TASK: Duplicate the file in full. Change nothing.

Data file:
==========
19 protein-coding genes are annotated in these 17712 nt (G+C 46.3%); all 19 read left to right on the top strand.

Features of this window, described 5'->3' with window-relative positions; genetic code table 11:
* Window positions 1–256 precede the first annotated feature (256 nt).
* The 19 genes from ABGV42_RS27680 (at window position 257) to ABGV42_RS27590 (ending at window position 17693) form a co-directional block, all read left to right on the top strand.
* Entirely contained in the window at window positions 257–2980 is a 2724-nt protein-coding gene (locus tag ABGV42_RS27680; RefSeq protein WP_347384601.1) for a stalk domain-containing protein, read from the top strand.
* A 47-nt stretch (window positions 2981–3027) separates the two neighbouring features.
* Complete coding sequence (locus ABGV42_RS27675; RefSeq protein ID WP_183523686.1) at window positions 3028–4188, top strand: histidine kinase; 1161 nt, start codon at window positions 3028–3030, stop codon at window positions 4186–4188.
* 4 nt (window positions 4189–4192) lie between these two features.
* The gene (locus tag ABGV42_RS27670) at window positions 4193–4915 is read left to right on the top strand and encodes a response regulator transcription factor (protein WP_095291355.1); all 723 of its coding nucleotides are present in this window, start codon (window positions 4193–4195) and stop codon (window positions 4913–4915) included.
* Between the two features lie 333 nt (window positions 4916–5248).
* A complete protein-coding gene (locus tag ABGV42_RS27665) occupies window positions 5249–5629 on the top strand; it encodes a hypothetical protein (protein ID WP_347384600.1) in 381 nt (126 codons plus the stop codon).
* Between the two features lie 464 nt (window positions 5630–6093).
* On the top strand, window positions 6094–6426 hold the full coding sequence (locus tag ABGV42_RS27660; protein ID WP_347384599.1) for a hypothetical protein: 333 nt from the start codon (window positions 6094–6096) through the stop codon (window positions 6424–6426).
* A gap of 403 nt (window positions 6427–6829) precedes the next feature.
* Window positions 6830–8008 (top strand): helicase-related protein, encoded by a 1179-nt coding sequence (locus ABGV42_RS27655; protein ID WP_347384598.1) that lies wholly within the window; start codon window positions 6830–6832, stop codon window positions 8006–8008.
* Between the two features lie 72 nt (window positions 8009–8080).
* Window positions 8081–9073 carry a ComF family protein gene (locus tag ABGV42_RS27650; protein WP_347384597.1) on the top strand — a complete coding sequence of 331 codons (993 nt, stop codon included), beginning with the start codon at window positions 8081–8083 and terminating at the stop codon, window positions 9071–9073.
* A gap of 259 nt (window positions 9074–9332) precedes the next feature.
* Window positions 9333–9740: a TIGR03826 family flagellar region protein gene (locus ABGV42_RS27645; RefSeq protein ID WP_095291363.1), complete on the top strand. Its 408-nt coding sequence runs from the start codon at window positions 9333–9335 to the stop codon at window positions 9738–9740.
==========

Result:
19 protein-coding genes are annotated in these 17712 nt (G+C 46.3%); all 19 read left to right on the top strand.

Features of this window, described 5'->3' with window-relative positions; genetic code table 11:
* Window positions 1–256 precede the first annotated feature (256 nt).
* The 19 genes from ABGV42_RS27680 (at window position 257) to ABGV42_RS27590 (ending at window position 17693) form a co-directional block, all read left to right on the top strand.
* Entirely contained in the window at window positions 257–2980 is a 2724-nt protein-coding gene (locus tag ABGV42_RS27680; RefSeq protein WP_347384601.1) for a stalk domain-containing protein, read from the top strand.
* A 47-nt stretch (window positions 2981–3027) separates the two neighbouring features.
* Complete coding sequence (locus ABGV42_RS27675; RefSeq protein ID WP_183523686.1) at window positions 3028–4188, top strand: histidine kinase; 1161 nt, start codon at window positions 3028–3030, stop codon at window positions 4186–4188.
* 4 nt (window positions 4189–4192) lie between these two features.
* The gene (locus tag ABGV42_RS27670) at window positions 4193–4915 is read left to right on the top strand and encodes a response regulator transcription factor (protein WP_095291355.1); all 723 of its coding nucleotides are present in this window, start codon (window positions 4193–4195) and stop codon (window positions 4913–4915) included.
* Between the two features lie 333 nt (window positions 4916–5248).
* A complete protein-coding gene (locus tag ABGV42_RS27665) occupies window positions 5249–5629 on the top strand; it encodes a hypothetical protein (protein ID WP_347384600.1) in 381 nt (126 codons plus the stop codon).
* Between the two features lie 464 nt (window positions 5630–6093).
* On the top strand, window positions 6094–6426 hold the full coding sequence (locus tag ABGV42_RS27660; protein ID WP_347384599.1) for a hypothetical protein: 333 nt from the start codon (window positions 6094–6096) through the stop codon (window positions 6424–6426).
* A gap of 403 nt (window positions 6427–6829) precedes the next feature.
* Window positions 6830–8008 (top strand): helicase-related protein, encoded by a 1179-nt coding sequence (locus ABGV42_RS27655; protein ID WP_347384598.1) that lies wholly within the window; start codon window positions 6830–6832, stop codon window positions 8006–8008.
* Between the two features lie 72 nt (window positions 8009–8080).
* Window positions 8081–9073 carry a ComF family protein gene (locus tag ABGV42_RS27650; protein WP_347384597.1) on the top strand — a complete coding sequence of 331 codons (993 nt, stop codon included), beginning with the start codon at window positions 8081–8083 and terminating at the stop codon, window positions 9071–9073.
* A gap of 259 nt (window positions 9074–9332) precedes the next feature.
* Window positions 9333–9740: a TIGR03826 family flagellar region protein gene (locus ABGV42_RS27645; RefSeq protein ID WP_095291363.1), complete on the top strand. Its 408-nt coding sequence runs from the start codon at window positions 9333–9335 to the stop codon at window positions 9738–9740.